If not the Ozarks, does anybody know of any other place where people can swim that’s driving distance from St Louis? All recommendations are greatly appreciated.

Book Notes: Ruth Ware

When I get into an author, I usually go and read everything by them. So I read all of Ruth Ware’s novels. They are entertaining but not worth writing a separate review for each book.

People always ask why I read such trashy novels. But where else can one find a novel written entirely from the perspective of a breastfeeding mother who has an infant clamped to her breast throughout the 400 pages of the novel? And not because the author is trying to make some point but because it’s a large part of life for women. Women spend years keeping their kids in their field of vision while doing everything else. It’s nice to read about that even when it isn’t great art.

Out of all the novels by Ware that I read, Lying Game is my favorite because it has the breastfeeding mother in it.

The second favorite is The Death of Mrs Westaway because it has extreme poverty, precariousness, and in spite of not being a great artist, Ware treats people who live in poverty and the often dubious choices they make with great tact and non-sappy kindness. Writers have such trouble finding the right tone to depict poverty but Ware does it surprisingly well.

In a Dark, Dark Wood is my least favorite. It’s about a woman who can’t get over a teenage crush, and I’m simply too old for that kind of thing. Fussy, neurotic women fighting over high school sweethearts are not my cup of tea. The novel’s only saving grace is a short appearance of a character who is a mother to a small child and who finds the squabbling neurotic women to be complete idiots.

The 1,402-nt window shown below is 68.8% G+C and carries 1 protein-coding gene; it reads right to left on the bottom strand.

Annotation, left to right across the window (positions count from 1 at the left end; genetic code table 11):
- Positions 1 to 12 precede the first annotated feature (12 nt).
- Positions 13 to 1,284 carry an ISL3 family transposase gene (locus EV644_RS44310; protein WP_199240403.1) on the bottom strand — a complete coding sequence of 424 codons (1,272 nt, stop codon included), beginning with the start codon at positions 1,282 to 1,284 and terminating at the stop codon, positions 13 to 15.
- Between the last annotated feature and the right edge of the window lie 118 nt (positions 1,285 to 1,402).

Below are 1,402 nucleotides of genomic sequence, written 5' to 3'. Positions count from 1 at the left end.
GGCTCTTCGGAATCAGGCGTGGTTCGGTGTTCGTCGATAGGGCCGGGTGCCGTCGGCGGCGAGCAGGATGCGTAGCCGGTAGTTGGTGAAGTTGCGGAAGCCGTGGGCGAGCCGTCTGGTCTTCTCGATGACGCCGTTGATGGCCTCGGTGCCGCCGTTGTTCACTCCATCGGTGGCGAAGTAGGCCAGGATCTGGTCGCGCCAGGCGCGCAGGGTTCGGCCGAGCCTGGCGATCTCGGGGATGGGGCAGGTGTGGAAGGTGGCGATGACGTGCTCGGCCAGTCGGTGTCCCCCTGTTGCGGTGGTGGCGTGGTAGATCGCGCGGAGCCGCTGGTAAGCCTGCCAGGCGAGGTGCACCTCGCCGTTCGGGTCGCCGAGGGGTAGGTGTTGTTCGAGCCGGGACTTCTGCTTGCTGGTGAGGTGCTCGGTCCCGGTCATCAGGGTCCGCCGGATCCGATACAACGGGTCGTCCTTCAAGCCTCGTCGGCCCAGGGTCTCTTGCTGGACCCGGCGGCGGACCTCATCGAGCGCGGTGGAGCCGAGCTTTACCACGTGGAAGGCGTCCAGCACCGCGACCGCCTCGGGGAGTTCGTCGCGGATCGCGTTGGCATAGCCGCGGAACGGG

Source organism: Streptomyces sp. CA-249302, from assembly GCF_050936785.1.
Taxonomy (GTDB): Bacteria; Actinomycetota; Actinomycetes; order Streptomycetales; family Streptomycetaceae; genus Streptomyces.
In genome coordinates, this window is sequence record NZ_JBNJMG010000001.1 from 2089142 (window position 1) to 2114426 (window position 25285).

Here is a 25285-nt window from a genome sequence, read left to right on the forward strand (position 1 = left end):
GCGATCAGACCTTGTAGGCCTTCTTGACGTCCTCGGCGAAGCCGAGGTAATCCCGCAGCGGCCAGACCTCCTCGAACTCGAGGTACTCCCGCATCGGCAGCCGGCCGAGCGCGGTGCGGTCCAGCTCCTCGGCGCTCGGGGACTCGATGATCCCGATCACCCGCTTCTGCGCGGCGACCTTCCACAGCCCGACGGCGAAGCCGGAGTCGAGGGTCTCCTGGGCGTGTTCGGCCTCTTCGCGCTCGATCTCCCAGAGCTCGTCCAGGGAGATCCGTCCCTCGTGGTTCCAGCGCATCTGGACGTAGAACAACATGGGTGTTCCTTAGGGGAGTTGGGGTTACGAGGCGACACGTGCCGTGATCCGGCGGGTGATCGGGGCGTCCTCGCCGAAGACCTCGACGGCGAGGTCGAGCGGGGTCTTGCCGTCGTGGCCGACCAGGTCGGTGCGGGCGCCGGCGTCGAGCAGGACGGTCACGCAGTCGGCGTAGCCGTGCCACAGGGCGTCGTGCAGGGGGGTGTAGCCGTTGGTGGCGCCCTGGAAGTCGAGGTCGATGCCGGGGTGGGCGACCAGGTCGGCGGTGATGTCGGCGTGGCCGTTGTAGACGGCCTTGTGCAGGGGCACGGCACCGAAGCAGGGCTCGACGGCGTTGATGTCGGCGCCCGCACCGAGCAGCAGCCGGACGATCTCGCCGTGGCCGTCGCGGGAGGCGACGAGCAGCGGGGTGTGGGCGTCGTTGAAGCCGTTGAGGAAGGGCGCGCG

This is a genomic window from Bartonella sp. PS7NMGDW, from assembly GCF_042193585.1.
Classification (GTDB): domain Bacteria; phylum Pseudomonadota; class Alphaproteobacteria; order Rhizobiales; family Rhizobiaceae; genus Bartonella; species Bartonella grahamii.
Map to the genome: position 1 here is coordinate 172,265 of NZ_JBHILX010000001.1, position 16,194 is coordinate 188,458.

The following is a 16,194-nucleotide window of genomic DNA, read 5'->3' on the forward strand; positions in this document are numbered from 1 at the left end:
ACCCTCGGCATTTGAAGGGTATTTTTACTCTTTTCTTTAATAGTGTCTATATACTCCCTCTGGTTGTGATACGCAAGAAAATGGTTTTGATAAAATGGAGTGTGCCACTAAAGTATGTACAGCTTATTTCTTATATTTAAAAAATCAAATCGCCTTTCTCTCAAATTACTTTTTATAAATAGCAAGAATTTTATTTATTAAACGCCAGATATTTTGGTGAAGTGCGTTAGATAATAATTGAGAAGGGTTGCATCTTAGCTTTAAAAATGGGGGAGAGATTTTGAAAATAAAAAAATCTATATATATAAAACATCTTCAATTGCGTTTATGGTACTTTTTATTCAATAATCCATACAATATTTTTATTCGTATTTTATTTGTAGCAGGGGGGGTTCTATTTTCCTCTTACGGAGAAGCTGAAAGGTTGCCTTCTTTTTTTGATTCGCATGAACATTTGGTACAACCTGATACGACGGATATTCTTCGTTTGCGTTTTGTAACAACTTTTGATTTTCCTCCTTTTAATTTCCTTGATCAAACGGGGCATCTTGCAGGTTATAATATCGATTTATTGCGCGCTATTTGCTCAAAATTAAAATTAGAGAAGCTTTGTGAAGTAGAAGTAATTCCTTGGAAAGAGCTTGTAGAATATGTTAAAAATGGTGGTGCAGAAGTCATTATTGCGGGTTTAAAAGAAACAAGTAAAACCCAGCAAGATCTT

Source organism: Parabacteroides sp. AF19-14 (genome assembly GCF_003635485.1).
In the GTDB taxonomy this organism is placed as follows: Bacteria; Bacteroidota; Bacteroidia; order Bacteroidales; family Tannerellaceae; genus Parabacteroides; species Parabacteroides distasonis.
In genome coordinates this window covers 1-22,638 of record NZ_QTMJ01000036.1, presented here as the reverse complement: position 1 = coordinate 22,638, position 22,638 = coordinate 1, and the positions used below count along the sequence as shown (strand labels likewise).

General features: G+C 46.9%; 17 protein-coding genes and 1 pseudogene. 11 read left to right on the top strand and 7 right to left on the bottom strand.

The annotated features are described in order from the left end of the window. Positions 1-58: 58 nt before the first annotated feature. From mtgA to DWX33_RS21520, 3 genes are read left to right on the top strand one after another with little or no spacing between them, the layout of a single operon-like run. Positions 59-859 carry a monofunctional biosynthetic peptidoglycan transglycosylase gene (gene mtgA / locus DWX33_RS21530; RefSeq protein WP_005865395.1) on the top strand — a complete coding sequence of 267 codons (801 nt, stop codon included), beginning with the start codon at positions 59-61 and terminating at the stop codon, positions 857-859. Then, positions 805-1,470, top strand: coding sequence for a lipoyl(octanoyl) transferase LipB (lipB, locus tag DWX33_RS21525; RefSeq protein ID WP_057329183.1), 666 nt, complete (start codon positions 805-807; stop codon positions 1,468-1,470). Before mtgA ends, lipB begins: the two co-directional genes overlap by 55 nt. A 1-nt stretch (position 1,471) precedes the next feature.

The Turn of the Key was the first Ware novel I read and I really enjoyed it. There’s this whole surveillance capitalism aspect that I’m into, so it was fun.

The Woman in Cabin 10 was one of the weakest but not as bad as In a Dark, Dark Wood.

Ware knows how to create suspense. She’s good at building a Gothic ambiance. But she’s weak at denouement. The last 30 pages are always the weakest part of her books. So if you read thrillers for the ending, she’s not your author.

Kid Talk

“I don’t particularly appreciate this kind of weather, mommy,” Klara announces as we come outside into the sweltering heat.

____________________________

“It’s good that we have two adults in the house,” Klara says, “because this way when one is exhausted, there’s always another to play with me.”

Book Notes: Almudena Grandes’ Frankenstein’s Mother

Here’s a true story for you. A 1930s feminist murders her own daughter because the daughter wants to live what we today call “a traditional lifestyle” and not be a feminist. How can you possibly go wrong with this kind of material? You can’t, right?